We need to  do something more. We should say the  prayer of  prophet Elisha. Yes, there is such a prayer, though you might not see it  in  prayer books.  This short prayer  was said by Elisha for his attendant Gehasi who was scared at the very sight of the   army of enemies that  surrounded  them.  He saw only the  enemies. He could not see the protection God had prepared for them.  Elisha  prays: “O Lord, please  open his eyes that he may see” (2 Kings 6:17). Let us pray  for all priests so that they may see the protection  guaranteed by God  to all those who are  faithful to Him.

If confession is not available  in your parish, go to  another church or monastery.  The pain you take for it  will never go in vain.  We know a large  number of persons who  travelled for  hours during the pandemic to get a confession. They realized the  great value of  confession. We should fear, by the time we realize  the true value of confession and  how indispensable it is, it will be too late  and  confessionals are closed forever.  Things are moving in that direction.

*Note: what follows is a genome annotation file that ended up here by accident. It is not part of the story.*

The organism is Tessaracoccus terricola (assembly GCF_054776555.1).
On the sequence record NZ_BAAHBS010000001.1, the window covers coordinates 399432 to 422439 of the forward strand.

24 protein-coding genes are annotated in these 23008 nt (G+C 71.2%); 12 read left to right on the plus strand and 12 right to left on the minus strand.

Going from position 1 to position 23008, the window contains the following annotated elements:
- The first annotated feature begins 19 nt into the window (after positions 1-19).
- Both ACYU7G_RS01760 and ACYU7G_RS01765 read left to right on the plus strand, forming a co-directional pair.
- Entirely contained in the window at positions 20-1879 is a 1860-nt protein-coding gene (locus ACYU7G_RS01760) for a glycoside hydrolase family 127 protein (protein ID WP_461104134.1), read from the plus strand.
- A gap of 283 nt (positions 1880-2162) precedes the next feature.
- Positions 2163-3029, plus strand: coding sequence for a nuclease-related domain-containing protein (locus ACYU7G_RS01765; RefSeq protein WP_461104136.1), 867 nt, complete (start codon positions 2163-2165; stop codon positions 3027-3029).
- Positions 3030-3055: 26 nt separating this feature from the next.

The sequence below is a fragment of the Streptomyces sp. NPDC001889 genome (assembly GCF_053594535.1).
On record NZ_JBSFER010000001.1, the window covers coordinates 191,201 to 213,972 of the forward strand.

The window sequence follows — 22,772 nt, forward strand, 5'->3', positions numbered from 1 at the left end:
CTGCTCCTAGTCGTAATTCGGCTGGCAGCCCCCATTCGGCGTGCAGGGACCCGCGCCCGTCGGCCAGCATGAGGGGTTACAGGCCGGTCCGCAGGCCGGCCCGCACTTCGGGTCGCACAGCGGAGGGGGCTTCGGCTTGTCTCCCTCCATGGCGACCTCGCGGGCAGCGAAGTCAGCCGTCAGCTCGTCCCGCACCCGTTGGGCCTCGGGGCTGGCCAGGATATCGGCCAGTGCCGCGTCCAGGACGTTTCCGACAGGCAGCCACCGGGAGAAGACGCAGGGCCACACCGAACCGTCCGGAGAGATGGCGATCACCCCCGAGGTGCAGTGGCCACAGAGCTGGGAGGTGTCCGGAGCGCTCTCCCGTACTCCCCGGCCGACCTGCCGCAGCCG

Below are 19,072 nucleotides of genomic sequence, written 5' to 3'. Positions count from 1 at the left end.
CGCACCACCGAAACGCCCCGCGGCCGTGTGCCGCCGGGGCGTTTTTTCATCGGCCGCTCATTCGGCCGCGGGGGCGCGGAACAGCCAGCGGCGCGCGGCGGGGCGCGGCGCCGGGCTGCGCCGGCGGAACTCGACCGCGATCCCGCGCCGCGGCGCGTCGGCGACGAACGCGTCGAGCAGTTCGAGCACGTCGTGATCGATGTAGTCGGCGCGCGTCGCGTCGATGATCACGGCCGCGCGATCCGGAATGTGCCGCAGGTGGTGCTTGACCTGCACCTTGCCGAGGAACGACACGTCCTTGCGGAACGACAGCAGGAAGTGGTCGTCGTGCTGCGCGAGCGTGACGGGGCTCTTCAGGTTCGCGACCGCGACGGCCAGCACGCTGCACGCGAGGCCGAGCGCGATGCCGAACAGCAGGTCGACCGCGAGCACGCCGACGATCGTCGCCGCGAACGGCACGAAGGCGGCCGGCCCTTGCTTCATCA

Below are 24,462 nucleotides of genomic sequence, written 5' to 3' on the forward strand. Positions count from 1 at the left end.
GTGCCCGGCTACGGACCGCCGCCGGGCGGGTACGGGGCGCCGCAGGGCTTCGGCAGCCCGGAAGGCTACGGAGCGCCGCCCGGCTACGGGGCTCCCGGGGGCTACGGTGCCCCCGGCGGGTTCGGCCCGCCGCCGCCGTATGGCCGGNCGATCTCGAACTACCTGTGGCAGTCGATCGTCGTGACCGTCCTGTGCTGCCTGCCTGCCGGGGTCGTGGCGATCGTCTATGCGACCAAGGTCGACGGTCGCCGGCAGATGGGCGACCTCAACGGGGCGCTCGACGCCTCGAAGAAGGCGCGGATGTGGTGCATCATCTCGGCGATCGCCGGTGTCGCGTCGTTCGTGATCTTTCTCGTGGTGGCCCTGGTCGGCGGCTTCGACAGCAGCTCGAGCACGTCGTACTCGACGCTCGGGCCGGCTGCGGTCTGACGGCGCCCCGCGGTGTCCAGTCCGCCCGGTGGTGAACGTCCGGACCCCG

My dear brothers and sisters in Christ,  please  walk now when  enough light is still  there.  The  night is fast approaching, a night  when no one will be able to work.

Why will we die, O Christians?  May the merciful Jesus Christ waiting at the confessional  prepare us   for the  dark times ahead.